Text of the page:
School Racial Composition and Adolescent Racial Homophily


Joyner, K. & Kao, G. (2000). School Racial Composition and Adolescent Racial Homophily. Social Science Quarterly. vol. 81 (3) pp. 810-825


Objective. Even though schools are characterized by an unprecedented amount of racial diversity, it is unclear whether a racially diverse student body necessarily translates into friendships between adolescents from different racial groups. We examine how schools structure adolescent racial homophily, that is, adolescents' tendency to form friendships with students who are similar with respect to race. Methods. Using data from the National Longitudinal Study of Adolescent Health, we examine how the racial composition of schools influences the chances of having an interracial friendship for U.S. adolescents in grades seven through twelve. Results. Our results demonstrate that white, black, Hispanic, Asian, and Native American adolescents differ greatly in their chances of having an interracial friendship. They additionally demonstrate that adolescents' chances of having an interracial friendship increase dramatically as the proportion of same-race students in their schools decreases. Finally, they suggest that school racial composition accounts for a large part of the variation in interracial friendship by race, but not for all of it. Conclusions. We conclude that racial differences in interracial friendship reflect opportunities and preferences for interracial contact.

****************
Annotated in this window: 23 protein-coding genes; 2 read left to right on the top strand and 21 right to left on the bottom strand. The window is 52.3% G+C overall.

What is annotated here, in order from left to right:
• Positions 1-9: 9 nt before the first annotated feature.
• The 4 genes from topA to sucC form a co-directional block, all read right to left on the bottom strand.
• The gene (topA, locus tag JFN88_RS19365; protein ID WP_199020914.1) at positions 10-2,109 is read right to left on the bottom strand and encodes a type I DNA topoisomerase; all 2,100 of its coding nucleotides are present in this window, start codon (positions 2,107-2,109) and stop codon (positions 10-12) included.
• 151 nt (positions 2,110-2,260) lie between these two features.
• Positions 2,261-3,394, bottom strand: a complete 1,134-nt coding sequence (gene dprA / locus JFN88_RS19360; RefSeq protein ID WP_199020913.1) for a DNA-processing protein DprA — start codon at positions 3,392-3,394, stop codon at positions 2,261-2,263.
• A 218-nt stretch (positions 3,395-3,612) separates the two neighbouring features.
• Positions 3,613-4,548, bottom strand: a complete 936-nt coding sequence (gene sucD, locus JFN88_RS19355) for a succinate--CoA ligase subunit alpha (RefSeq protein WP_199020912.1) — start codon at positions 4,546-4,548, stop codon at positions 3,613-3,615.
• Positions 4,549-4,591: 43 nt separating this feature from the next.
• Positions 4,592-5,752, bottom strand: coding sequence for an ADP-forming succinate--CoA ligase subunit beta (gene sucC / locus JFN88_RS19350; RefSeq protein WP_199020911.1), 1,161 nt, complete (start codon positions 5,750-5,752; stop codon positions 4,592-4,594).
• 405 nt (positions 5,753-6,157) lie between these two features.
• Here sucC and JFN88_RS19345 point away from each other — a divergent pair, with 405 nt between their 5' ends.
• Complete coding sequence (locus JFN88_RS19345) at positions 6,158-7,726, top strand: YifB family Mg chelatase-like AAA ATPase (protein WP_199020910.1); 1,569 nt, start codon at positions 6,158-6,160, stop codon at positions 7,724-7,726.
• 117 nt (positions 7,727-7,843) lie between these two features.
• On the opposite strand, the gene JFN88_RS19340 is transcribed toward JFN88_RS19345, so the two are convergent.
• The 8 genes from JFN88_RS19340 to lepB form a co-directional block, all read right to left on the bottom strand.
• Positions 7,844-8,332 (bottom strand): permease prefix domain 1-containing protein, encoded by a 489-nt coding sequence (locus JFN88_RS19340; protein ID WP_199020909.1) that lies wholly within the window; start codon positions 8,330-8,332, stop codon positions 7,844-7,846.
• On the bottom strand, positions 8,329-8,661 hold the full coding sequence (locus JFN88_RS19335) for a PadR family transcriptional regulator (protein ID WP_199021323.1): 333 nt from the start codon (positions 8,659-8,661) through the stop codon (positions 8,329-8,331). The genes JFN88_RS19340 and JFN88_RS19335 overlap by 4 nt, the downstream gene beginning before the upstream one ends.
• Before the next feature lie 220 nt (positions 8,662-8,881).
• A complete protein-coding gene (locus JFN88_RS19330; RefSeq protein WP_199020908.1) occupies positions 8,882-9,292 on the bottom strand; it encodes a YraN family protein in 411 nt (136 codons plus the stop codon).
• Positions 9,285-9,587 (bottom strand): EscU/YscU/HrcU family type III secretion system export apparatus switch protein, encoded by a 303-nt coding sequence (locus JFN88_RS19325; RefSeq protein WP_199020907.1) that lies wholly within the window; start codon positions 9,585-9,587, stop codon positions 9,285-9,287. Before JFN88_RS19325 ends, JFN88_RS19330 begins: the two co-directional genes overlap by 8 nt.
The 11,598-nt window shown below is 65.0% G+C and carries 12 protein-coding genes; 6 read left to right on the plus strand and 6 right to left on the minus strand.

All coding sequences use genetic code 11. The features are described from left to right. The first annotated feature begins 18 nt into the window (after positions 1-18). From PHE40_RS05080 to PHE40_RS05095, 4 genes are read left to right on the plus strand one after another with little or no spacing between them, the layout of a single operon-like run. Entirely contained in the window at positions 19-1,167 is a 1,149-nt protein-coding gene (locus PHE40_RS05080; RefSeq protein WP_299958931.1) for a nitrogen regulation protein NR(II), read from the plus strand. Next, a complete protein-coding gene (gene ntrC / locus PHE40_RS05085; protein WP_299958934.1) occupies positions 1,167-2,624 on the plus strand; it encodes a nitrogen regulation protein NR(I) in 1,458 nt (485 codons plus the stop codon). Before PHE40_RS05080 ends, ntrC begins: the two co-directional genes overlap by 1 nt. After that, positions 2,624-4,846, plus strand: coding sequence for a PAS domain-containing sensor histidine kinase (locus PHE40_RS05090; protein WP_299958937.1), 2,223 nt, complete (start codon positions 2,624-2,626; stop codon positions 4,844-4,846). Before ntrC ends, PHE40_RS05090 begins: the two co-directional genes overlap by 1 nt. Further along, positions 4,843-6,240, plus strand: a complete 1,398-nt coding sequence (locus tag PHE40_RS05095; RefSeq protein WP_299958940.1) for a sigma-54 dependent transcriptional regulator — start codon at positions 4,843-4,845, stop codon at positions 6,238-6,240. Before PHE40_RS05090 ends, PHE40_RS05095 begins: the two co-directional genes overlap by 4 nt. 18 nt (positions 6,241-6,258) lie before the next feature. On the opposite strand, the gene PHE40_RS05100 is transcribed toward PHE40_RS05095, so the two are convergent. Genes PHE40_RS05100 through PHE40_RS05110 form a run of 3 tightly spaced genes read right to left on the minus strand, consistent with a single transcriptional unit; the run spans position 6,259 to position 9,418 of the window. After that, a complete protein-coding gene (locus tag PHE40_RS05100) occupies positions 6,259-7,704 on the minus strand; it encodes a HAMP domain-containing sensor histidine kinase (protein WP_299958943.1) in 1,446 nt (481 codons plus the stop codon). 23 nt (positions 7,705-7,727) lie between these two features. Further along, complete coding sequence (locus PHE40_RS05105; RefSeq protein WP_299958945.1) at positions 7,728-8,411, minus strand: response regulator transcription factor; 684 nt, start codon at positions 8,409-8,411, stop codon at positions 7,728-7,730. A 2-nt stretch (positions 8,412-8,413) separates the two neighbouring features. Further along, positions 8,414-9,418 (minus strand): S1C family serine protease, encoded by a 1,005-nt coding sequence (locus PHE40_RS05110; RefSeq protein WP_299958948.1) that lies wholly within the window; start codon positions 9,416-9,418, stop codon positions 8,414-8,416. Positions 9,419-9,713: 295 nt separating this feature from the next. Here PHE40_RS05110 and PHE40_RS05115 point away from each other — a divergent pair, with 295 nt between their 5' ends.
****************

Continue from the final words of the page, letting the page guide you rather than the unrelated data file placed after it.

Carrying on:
school racial composition

Reference Type

Journal Article

Journal Title

Social Science Quarterly


Joyner, K.
Kao, G.

Year Published


Volume Number


Issue Number




Reference ID